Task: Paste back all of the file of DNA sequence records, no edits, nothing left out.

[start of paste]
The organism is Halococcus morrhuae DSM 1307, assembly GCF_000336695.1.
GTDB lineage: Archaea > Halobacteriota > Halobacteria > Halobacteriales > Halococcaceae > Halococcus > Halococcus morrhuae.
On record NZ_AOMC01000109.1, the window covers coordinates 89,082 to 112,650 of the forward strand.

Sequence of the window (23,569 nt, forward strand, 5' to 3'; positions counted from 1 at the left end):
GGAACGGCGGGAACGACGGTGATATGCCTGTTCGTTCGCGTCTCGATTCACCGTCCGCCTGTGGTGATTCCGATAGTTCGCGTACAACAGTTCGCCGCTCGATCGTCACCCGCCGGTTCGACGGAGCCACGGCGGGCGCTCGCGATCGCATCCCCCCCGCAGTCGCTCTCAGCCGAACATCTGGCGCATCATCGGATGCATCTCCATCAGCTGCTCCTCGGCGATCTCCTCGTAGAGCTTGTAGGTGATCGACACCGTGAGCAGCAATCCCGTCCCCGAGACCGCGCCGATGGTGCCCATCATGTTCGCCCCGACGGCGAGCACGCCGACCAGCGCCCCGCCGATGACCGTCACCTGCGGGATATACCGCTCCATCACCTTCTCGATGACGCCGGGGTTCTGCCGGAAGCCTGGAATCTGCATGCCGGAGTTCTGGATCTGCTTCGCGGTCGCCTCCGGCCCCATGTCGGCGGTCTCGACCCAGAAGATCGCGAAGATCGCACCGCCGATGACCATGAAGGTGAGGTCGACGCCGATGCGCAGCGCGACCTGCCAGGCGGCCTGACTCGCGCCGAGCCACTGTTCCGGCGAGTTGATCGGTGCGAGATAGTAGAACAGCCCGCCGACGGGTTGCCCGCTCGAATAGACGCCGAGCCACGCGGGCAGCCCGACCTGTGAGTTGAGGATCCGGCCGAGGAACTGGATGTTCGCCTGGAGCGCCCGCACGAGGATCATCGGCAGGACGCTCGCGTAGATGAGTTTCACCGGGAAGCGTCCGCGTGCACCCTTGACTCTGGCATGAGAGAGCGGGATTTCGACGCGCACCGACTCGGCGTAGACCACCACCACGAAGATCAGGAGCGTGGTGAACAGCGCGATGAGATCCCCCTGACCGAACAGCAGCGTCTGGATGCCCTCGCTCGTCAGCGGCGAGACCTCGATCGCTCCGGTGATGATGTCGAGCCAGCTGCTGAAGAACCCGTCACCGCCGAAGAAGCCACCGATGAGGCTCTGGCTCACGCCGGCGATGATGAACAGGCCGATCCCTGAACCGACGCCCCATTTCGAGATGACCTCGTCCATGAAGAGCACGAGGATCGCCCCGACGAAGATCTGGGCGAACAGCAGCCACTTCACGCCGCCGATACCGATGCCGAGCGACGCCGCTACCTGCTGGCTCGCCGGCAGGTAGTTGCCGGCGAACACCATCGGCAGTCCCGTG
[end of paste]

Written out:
The organism is Halococcus morrhuae DSM 1307, assembly GCF_000336695.1.
GTDB lineage: Archaea > Halobacteriota > Halobacteria > Halobacteriales > Halococcaceae > Halococcus > Halococcus morrhuae.
On record NZ_AOMC01000109.1, the window covers coordinates 89,082 to 112,650 of the forward strand.

Sequence of the window (23,569 nt, forward strand, 5' to 3'; positions counted from 1 at the left end):
GGAACGGCGGGAACGACGGTGATATGCCTGTTCGTTCGCGTCTCGATTCACCGTCCGCCTGTGGTGATTCCGATAGTTCGCGTACAACAGTTCGCCGCTCGATCGTCACCCGCCGGTTCGACGGAGCCACGGCGGGCGCTCGCGATCGCATCCCCCCCGCAGTCGCTCTCAGCCGAACATCTGGCGCATCATCGGATGCATCTCCATCAGCTGCTCCTCGGCGATCTCCTCGTAGAGCTTGTAGGTGATCGACACCGTGAGCAGCAATCCCGTCCCCGAGACCGCGCCGATGGTGCCCATCATGTTCGCCCCGACGGCGAGCACGCCGACCAGCGCCCCGCCGATGACCGTCACCTGCGGGATATACCGCTCCATCACCTTCTCGATGACGCCGGGGTTCTGCCGGAAGCCTGGAATCTGCATGCCGGAGTTCTGGATCTGCTTCGCGGTCGCCTCCGGCCCCATGTCGGCGGTCTCGACCCAGAAGATCGCGAAGATCGCACCGCCGATGACCATGAAGGTGAGGTCGACGCCGATGCGCAGCGCGACCTGCCAGGCGGCCTGACTCGCGCCGAGCCACTGTTCCGGCGAGTTGATCGGTGCGAGATAGTAGAACAGCCCGCCGACGGGTTGCCCGCTCGAATAGACGCCGAGCCACGCGGGCAGCCCGACCTGTGAGTTGAGGATCCGGCCGAGGAACTGGATGTTCGCCTGGAGCGCCCGCACGAGGATCATCGGCAGGACGCTCGCGTAGATGAGTTTCACCGGGAAGCGTCCGCGTGCACCCTTGACTCTGGCATGAGAGAGCGGGATTTCGACGCGCACCGACTCGGCGTAGACCACCACCACGAAGATCAGGAGCGTGGTGAACAGCGCGATGAGATCCCCCTGACCGAACAGCAGCGTCTGGATGCCCTCGCTCGTCAGCGGCGAGACCTCGATCGCTCCGGTGATGATGTCGAGCCAGCTGCTGAAGAACCCGTCACCGCCGAAGAAGCCACCGATGAGGCTCTGGCTCACGCCGGCGATGATGAACAGGCCGATCCCTGAACCGACGCCCCATTTCGAGATGACCTCGTCCATGAAGAGCACGAGGATCGCCCCGACGAAGATCTGGGCGAACAGCAGCCACTTCACGCCGCCGATACCGATGCCGAGCGACGCCGCTACCTGCTGGCTCGCCGGCAGGTAGTTGCCGGCGAACACCATCGGCAGTCCCGTG